After more than 10 months of frustrating bargaining, Chicago teachers are officially on strike, taking to the streets and picket lines instead of the classrooms Thursday morning. The Chicago Teachers Union (CTU), which, according to their website, represents more than 25,000 teachers, clinicians, teaching assistants and support staff, has been looking for improvements on class sizes, as well as wages.

Negotiation sticking points range from staffing social workers, school nurses, librarians and teachers for English language learners and special education students to living wages for paraprofessionals, some of whom earn less than $30,000 a year.

“CPS can afford to keep these promises. The district is taking in over a billion dollars in new annual revenue from the State to do exactly what we are asking for in negotiations,” said CTU President Jesse Sharkey in a statement. “And we intend to bargain until we get those commitments in writing in an enforceable contract.”

The teachers union's demands coincide with many talking points from Mayor Lori Lightfoot's campaign. Since she took office, however, many union members have complained that Lightfoot has not held true to her campaign commitment at the negotiating table.

“We want what the mayor promised as a candidate—a school nurse, a social worker and a librarian in every school,” Sharkey said. “We want smaller class sizes for our students, who don’t deserve to compete with forty other children for their teacher’s support. We want the dignity and respect the mayor keeps claiming she has for our teachers, clinicians and support staff.”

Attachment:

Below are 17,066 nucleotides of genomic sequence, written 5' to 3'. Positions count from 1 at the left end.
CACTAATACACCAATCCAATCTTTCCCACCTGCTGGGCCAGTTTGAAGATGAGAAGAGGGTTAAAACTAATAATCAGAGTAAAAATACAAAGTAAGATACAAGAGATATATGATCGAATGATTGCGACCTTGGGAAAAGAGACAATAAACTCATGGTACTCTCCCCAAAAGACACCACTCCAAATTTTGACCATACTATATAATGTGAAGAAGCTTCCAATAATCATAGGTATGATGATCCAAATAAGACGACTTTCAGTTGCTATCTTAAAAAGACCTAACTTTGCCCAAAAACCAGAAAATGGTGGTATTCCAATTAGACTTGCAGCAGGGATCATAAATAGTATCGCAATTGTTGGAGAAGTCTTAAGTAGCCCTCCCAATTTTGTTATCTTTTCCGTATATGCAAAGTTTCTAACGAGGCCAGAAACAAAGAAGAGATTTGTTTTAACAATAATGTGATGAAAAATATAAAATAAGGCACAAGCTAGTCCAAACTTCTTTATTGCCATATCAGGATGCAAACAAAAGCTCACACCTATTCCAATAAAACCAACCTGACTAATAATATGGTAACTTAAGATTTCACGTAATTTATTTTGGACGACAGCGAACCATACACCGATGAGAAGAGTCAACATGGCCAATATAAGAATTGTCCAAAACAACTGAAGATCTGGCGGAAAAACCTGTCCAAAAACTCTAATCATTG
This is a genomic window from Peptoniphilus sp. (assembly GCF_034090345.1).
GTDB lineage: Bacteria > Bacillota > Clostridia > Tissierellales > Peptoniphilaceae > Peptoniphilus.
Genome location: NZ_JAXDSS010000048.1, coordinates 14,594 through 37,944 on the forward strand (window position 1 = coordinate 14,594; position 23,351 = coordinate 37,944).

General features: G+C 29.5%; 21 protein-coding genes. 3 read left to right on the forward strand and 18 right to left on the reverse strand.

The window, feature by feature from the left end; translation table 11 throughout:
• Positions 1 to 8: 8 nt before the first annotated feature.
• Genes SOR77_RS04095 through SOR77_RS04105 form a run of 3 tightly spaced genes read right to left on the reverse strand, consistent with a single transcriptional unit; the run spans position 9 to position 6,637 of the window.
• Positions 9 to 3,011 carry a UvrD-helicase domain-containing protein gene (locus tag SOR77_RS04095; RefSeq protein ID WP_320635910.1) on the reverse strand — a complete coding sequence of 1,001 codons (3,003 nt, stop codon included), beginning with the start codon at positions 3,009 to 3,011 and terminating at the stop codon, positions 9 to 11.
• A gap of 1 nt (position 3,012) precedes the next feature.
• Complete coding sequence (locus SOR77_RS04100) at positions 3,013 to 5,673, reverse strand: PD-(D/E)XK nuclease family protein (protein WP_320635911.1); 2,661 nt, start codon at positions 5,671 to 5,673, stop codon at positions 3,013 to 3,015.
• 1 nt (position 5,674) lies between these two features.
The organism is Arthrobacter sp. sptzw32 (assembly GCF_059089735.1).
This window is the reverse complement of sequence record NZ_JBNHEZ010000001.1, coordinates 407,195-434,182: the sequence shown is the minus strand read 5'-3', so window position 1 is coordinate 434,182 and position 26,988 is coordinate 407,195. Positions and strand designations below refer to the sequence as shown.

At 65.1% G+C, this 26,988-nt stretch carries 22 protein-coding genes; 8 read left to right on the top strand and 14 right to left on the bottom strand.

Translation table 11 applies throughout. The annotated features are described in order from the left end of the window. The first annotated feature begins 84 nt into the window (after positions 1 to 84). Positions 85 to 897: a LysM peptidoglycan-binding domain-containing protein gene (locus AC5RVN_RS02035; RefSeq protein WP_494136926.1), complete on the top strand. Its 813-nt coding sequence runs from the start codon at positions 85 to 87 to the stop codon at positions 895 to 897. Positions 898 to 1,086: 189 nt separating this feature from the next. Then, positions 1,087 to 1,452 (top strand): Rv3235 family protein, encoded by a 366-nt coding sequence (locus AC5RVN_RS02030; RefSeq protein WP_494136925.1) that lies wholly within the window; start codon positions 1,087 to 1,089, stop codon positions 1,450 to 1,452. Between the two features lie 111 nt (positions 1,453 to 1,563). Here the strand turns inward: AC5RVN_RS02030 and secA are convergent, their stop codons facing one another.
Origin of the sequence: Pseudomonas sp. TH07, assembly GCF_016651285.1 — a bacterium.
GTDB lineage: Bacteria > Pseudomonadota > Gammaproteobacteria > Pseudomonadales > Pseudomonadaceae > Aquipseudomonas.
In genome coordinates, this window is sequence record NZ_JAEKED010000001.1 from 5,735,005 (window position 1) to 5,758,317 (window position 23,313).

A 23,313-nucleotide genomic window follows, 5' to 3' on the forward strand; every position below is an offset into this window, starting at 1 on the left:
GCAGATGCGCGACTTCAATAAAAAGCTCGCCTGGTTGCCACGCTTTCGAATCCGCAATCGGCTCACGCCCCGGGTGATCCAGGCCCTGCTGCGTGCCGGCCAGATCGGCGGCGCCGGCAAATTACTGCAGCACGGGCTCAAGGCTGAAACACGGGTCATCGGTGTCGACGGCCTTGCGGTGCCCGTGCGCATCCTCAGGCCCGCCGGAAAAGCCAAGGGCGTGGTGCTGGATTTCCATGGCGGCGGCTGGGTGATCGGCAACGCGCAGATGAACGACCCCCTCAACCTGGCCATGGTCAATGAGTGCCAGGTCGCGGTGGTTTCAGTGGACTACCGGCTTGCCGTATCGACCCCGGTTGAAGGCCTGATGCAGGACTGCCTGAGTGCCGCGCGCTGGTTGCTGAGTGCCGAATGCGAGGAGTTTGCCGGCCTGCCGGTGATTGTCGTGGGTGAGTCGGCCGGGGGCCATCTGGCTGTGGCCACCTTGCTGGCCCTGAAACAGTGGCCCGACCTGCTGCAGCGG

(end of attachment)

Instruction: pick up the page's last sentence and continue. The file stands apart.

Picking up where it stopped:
Chicago Public Schools says it will be keeping all school buildings open during the strike and will serve breakfast, lunch and supper for students to take home. Students will be supervised in the buildings by administrators and non-union staff.

In an announcement made earlier this month, Mayor Lightfoot did not give assurance that missed school days due to the strike would be made up, which is a move that would represent an unprecedented cut into teacher pay and student instructional time.

“There is zero plan to make up any days that might be lost because of a work stoppage,” Lightfoot said, according to WBEZ News.

While all school-related activities have been canceled due to the strike, Chicago Public Schools Chief Education Officer LaTanya D. McDade released a statement saying PSAT and SAT testing have been pushed back for two weeks “to ensure students have optimum conditions for the…assessment.”